76.2mm Divisional Gun Model 1933

The 76.2mm Divisional Gun Model 1933 combined a new L/50 gun with an existing howitzer carriage to produce a serviceable gun that was meant to serve as a stop-gap until the more modern Model 1936 F-22 gun was ready to enter service.

The Model 1933 used a new 76.2mm L/50 gun, significantly longer than the L/40 barrel used in some of the earlier 76.2mm Divisional Gun Model 02/30. The carriage was taken from the 122mm Field Howitzer Model 10/30, a stronger version of the original 122mm Model 10 carriage, a pre-war Schneider design.

The barrel was carried in a circular mounting, which sat on a cradle that was about half the length of the barrel. There was a gun shield, and wooden spoked wheels. The Model 1933 had about the same range as the longer barrelled L/40 version of the Model 10/30 when that gun used its more powerful propellant charge.

The Model 1933 was still in use in small numbers in 1941, although most had been replaced by the Model 1936 F-22. The Germans gave it the designation 7.62cm FK 298(r), but don’t appear to have used it themselves.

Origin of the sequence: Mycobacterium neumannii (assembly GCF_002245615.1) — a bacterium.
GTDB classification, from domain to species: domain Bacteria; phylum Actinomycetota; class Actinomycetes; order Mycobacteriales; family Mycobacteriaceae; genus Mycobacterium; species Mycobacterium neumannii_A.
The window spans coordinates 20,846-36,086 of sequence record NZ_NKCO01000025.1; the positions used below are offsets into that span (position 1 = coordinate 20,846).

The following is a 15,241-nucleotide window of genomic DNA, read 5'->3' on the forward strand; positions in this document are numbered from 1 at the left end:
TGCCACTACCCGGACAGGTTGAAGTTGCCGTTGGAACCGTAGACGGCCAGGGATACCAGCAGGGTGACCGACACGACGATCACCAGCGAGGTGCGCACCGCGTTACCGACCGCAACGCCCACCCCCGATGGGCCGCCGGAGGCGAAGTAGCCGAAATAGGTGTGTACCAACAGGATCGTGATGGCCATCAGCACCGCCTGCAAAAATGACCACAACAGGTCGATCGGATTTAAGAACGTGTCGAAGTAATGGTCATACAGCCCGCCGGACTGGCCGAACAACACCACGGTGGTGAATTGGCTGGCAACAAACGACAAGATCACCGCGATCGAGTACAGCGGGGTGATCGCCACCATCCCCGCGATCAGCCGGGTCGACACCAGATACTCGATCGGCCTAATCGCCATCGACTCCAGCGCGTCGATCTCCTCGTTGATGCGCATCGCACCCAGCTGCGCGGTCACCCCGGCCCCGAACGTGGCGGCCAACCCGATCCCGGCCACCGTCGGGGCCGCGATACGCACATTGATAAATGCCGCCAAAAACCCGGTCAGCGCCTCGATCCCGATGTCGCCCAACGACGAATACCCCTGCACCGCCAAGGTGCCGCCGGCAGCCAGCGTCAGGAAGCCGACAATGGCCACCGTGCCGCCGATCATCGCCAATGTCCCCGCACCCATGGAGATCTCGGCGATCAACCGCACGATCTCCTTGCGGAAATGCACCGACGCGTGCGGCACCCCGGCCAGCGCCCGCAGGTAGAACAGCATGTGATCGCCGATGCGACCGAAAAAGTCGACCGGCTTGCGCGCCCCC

76.2mm Divisional Gun Model 1933


76.2mm (3in)

Barrel Length

3.292m (L/50)

Weight for transport

2,350kg (5,182lb)

Weight in action

1,600kg (3,528lb)


-3 to +43 degrees


4 degrees 11 min

Shell Weight


Muzzle Velocity

715m/ sec (2,346ft/ sec)

Maximum Range

13,200m (14,440 yards) to
12,480m (13,600 yards)

Rate of Fire


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How to cite this article: Rickard, J (21 August 2018), 76.2mm Divisional Gun Model 1933, http://www.historyofwar.org/articles/weapons_76_2mm_divisional_gun_1933.html

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